Three ends of the absolute: Schelling on inhibition, hölderlin on separation, and Novalis on density
David Bourget (Western Ontario)
David Chalmers (ANU, NYU)
Rafael De Clercq
Jack Alan Reynolds
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Research in Phenomenology 32 (1):60-85 (2002)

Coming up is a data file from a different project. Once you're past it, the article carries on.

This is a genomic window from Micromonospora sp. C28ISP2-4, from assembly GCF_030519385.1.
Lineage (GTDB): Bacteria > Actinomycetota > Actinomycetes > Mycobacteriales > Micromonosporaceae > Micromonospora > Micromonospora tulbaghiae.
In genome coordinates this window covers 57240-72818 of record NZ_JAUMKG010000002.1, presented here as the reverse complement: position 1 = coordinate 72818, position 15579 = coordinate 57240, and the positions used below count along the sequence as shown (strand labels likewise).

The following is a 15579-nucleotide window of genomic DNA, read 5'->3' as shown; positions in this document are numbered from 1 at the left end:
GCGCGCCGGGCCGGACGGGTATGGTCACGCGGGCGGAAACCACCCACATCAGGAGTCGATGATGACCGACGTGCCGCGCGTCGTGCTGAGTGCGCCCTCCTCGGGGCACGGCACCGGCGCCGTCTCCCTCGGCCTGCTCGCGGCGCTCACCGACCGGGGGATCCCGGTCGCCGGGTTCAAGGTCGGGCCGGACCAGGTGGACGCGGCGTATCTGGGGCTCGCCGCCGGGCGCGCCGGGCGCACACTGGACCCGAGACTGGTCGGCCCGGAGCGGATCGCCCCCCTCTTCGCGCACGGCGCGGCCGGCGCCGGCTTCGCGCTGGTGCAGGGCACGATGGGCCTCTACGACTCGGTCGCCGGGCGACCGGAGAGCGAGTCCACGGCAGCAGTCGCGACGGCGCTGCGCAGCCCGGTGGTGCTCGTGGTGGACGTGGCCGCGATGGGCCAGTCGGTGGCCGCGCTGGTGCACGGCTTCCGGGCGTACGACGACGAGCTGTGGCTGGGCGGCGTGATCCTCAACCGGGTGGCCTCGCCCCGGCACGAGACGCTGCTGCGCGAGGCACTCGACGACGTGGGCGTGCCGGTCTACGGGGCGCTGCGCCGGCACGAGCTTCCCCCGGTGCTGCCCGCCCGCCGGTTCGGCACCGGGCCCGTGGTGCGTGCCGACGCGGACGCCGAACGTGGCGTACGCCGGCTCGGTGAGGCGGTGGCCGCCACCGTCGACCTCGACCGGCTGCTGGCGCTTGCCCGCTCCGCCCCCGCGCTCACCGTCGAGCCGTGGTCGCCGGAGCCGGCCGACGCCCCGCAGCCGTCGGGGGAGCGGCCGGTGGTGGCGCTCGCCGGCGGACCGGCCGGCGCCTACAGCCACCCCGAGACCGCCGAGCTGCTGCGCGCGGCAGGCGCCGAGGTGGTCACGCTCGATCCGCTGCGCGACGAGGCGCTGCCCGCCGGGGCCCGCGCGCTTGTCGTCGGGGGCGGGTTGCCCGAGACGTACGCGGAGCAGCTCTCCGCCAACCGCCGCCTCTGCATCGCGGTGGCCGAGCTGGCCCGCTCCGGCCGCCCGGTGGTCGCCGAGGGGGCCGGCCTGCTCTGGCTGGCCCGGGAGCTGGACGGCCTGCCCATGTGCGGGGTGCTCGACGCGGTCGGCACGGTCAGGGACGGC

"Three Ends of the Absolute" discusses (1) Schelling's notion of inhibition in the philosophy of nature, (2) Hölderlin's notion of separation in his "Seyn, Urtheil, Modalität," and (3) Novalis' notion of the density of God in his late scientific notes. All three thinkers can be contrasted with Hegel on the basis of their attacks on philosophical absolutes. Schelling (1775-1854), in his First Projection of a Philosophy of Nature (1799), reflects on the conundrum of absolute inhibition in nature, an inhibition of absolute freedom that is necessary if there is to be a procession of natural products. Inhibition conditions all putative absolutes. Hölderlin (1770-1843) argues that absolute separation is essential to consciousness of any kind. Whereas he advances no "doctrine" of the end of the absolute as such, he does emphasize the tragic separation and dissolution to which all intellectual intuition comes. The absolute "original" suffers from an irremediable "debility." Novalis (Friedrich von Hardenberg, 1772-1801), in his Universal Sketchbook, continues the work of his early Fichte Studies by resisting the notion of the absolute ego. "Everything pure is . . . a deception." For Novalis, the absolute can only be our absolute inability to think or act in conformity with an absolute. The article ends with a reflection on Goethe's opposition between "relative" and "absolute" death.
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